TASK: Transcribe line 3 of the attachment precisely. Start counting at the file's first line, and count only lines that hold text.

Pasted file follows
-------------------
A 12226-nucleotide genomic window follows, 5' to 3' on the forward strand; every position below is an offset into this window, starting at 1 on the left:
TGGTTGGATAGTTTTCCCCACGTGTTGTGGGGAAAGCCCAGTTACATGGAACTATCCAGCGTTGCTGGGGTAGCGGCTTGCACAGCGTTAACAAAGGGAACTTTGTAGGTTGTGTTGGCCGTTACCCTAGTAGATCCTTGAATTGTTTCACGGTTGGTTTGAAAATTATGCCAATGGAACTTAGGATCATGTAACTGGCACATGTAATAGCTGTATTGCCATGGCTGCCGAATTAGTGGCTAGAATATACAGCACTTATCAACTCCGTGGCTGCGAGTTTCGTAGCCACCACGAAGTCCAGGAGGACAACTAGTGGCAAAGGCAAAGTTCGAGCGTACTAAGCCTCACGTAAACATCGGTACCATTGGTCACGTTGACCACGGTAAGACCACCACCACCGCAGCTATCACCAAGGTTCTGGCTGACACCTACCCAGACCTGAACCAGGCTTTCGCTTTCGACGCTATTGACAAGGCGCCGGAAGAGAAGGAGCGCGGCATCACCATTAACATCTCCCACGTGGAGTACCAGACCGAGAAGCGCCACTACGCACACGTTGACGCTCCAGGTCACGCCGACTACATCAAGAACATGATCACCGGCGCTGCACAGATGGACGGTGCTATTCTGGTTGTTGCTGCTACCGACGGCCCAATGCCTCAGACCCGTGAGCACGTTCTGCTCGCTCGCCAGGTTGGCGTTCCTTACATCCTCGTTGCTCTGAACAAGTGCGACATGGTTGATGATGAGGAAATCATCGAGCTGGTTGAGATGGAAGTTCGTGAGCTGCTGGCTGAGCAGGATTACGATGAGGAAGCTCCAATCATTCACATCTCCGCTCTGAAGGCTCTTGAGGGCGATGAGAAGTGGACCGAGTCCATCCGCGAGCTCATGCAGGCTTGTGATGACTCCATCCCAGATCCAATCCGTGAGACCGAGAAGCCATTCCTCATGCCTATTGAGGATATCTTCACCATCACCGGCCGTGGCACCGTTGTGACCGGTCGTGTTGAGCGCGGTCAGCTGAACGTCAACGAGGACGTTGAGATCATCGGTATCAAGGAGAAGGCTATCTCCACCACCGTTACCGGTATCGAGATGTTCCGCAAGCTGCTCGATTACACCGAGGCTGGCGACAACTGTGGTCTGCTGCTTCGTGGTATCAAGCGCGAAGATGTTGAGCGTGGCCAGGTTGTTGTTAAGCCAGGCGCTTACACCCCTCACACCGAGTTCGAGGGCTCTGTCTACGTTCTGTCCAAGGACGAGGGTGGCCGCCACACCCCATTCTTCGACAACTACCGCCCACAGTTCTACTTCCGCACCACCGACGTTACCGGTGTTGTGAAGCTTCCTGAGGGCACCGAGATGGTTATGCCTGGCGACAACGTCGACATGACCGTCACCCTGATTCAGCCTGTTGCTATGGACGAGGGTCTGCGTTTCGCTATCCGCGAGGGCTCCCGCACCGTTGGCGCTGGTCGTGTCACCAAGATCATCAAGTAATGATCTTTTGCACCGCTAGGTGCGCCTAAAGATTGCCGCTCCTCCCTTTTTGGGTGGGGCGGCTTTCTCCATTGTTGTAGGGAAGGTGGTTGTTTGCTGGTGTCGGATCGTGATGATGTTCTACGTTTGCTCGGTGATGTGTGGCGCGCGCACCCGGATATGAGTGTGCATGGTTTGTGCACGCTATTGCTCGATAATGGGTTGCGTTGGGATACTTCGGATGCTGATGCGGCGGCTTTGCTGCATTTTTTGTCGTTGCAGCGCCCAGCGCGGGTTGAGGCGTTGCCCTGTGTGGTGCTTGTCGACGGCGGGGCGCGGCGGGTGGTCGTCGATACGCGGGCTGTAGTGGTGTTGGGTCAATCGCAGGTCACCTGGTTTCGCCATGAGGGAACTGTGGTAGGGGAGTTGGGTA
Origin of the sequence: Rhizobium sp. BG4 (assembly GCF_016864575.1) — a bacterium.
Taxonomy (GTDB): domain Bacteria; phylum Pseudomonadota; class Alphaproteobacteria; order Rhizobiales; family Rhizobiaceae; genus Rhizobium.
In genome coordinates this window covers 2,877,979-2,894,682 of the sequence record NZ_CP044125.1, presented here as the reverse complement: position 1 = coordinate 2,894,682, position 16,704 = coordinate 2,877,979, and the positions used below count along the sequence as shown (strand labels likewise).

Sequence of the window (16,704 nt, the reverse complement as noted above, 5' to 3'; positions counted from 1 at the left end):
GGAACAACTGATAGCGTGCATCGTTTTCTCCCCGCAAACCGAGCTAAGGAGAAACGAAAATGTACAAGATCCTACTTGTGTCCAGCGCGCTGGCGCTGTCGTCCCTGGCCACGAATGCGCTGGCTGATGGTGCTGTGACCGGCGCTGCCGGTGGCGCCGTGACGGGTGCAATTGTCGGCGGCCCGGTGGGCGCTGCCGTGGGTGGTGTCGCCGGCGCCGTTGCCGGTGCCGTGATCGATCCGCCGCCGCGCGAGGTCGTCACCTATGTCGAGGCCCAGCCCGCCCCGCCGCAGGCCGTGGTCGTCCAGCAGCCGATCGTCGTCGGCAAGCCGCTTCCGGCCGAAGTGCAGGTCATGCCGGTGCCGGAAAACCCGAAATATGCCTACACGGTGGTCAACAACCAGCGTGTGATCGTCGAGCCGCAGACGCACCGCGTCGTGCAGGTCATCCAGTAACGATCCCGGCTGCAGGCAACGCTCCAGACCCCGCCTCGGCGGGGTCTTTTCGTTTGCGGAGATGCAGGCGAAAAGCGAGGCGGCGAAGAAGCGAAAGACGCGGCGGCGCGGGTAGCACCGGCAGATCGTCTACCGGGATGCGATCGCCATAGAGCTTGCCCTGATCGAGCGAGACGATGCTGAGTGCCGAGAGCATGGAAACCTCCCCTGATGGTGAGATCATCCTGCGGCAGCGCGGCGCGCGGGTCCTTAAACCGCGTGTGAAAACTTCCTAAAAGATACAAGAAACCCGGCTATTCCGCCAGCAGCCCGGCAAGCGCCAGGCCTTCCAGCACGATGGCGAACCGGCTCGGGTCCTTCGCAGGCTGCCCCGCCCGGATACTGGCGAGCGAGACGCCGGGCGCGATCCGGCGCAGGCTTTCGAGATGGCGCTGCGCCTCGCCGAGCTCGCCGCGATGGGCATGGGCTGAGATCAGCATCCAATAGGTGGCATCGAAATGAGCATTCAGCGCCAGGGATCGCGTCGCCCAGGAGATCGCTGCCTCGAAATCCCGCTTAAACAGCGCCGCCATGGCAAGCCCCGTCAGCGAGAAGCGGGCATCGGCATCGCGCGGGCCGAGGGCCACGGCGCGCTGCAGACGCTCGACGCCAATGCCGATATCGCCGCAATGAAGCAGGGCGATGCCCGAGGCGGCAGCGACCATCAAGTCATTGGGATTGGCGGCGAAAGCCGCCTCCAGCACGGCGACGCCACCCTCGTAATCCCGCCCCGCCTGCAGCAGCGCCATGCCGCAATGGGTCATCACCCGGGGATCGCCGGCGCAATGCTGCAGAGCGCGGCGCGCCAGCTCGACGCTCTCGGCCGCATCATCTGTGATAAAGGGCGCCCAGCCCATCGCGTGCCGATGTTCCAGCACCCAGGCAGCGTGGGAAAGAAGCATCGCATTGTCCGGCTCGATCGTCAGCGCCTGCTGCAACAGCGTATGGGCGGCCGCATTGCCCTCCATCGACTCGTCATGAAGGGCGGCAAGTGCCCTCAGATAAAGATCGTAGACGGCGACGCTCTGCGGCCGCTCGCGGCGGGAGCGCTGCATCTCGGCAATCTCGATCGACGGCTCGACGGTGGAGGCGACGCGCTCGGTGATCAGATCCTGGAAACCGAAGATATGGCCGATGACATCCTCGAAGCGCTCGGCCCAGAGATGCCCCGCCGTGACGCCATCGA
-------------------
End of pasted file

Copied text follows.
Origin of the sequence: Rhizobium sp. BG4 (assembly GCF_016864575.1) — a bacterium.